“Polish” Communism
Added: 2017-10-30
Added: 2017-10-30
Dr.Lidia Sudyka

The selected fragments are from “Polish” Communism (1946) published in: “Selected Writings”, New York-London 1952 (1st ed. in Dziennik Polski in Detroit, June 3rd, 1946).



There are two kinds of communism: the Russian one and that practiced by the rest of the world.

A short article is not the place for discussing the evolution that has led to the transformation of Russian communism into imperialism and of communism in other countries into agencies of a foreign state. But this is what has happened: communism outside Russia has lost the nature of an idealistic political movement and everywhere has become and organization devoted to spying and subversion, working for the Soviet State. Russian communism in turn has lost the nature of an international movement and has become a doctrine of Russian neo-imperialism. The Comintern is composed of the master and his slaves. […]

Polish communism seems to be more a pathological symptom than a social phenomenon. It is as if Polish patriotism, for so many years turned into something sublime, produced a feeble but passionate reaction; as if the excess of love for Poland has nurtured hatred towards Poland in sick souls; as if the Polish principle of sacrifice for the fatherland found its equivalent in a rebellion of those fearful of this principle, a rebellion in the name of sacrificing the fatherland. “Polish” communism seems to fall almost entirely within the realm of psychiatry.

We must take note of this fact. For the Polish resistance against dependence is being crushed by means of a doctrine which says that “co-operation” with Russia externally and with the communists internally is a necessity. Mikołajczyk is a symbol of this doctrine. In the name of “co-operation” with the Russians he signed the act of dismemberment of Poland; in the name of “co-operation” with the communists he tore up the constitution and agreed to outlaw everyone in Poland beside himself and his cronies.

“Polish” communism has never been Polish, but always anti-Polish. Russian communism was anti-Tsarist, antidemocratic, but was never anti-Russian. Russian communism, in spite of all its “Marxisms”, has resounded with echoes of Philoslavism. Tendencies of “revolutionary imperialism” were so strongly marked that Lenin thought it advisable to suppress them in his own circle, especially before the revolution. Russian communists wanted to take over the Russian State, but they did not intend to destroy it; they wanted to turn it into an instrument for fulfilling their designs, but never to destroy it.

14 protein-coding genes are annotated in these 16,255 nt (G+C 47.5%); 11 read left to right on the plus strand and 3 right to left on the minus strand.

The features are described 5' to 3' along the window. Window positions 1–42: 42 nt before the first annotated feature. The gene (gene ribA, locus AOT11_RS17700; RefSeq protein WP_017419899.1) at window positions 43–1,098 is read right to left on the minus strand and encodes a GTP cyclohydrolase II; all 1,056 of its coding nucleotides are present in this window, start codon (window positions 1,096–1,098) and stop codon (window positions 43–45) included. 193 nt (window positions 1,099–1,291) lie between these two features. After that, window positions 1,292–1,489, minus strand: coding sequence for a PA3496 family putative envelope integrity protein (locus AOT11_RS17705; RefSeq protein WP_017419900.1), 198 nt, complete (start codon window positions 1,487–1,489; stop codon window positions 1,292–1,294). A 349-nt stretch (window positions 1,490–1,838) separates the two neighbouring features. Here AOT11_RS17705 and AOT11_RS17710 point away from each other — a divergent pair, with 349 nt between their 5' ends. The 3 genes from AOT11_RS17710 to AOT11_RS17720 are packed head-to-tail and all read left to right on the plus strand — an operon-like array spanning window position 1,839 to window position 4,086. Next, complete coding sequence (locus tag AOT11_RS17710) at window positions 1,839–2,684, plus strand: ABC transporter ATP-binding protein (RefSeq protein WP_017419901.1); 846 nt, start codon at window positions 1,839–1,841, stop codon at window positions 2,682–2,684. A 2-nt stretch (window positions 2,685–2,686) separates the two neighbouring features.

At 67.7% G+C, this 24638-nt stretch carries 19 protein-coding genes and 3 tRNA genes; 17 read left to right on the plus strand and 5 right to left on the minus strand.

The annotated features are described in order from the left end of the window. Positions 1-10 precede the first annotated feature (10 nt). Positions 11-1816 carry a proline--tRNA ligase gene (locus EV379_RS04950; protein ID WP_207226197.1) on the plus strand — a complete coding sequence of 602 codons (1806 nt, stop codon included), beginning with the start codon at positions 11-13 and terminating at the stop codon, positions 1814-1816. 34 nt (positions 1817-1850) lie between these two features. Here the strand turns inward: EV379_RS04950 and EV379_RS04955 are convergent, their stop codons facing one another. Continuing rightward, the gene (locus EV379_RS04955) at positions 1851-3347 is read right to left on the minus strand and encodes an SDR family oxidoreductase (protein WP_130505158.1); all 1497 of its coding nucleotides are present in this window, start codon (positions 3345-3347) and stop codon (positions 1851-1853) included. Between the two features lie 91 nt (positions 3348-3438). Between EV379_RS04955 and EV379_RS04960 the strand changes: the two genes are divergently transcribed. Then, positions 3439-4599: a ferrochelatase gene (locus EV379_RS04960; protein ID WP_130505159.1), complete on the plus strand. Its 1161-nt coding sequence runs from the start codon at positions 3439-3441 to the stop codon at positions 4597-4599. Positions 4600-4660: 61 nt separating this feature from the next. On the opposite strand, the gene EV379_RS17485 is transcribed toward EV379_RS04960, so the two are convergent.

However, when “Polish” communists, long before World War I, started to work under the name of the “Social Democracy of the Kingdom of Poland and Lithuania”, they were already fighting against the Polish State, then non-existent. They cried out loudly that the Polish nation is incapable and unworthy of independent existence. They hated the very possibility of a resurrected independent Poland. Rosa Luxemburg had a dispute with Lenin before World War I, arguing, as a “Pole”, that Polish aspirations for independence were “reactionary”. It is no coincidence that in 1905 the Social Democrats frothed at the mouth when they saw the Polish flag and cried “down with the white goose”, although it was a symbol not of oppression, but of insurrection. No wonder that today they hate not only Piłsudski, but also Jagiełło and Bolesław the Brave. […]

The German Communist Party never renounced the idea of German statehood: it was opposed to the Versailles Treaty, to “unilateral” disarmament. A disguised superiority complex towards Russia seems to be deeply entrenched in the mindset of German communists. “Polish” communists exhibit an inferiority complex.

Such was the process of natural selection in this party. After 1918 every one of them who did not hate Poland enough or who awoke from this hatred was killed. This was why Heldman, Dąbal, Wojewódzki, and others were shot.

An opposite process took place within the Russian Communist Party. The party executed those who put the interests of the international proletariat above those of the Soviet Empire. The fate of Trotsky is a symbol of that. The master became more and more masterly, the slave more and more slavish.

Today Russian dignitaries consider “Polish” communists who hate their own country to be psychopaths, who can be entrusted with the task of destruction, but who cannot be treated as equals.

Communist rule in Poland is much more dangerous than in any other country. The power that is in the hands of “Polish” communists is not only the power of obedient foreign agents, but is also the power of psychopaths, ready to destroy not only when commanded to do so, but of their own desire as well. They are ready to demolish not only the present, but also the entire past. They would do this not only in order to score a political victory, but also to find a release for their pathological passion.

   Collaboration with communism is a mistake throughout the world. In Poland collaboration with the communists is more than a mistake – it is insanity.

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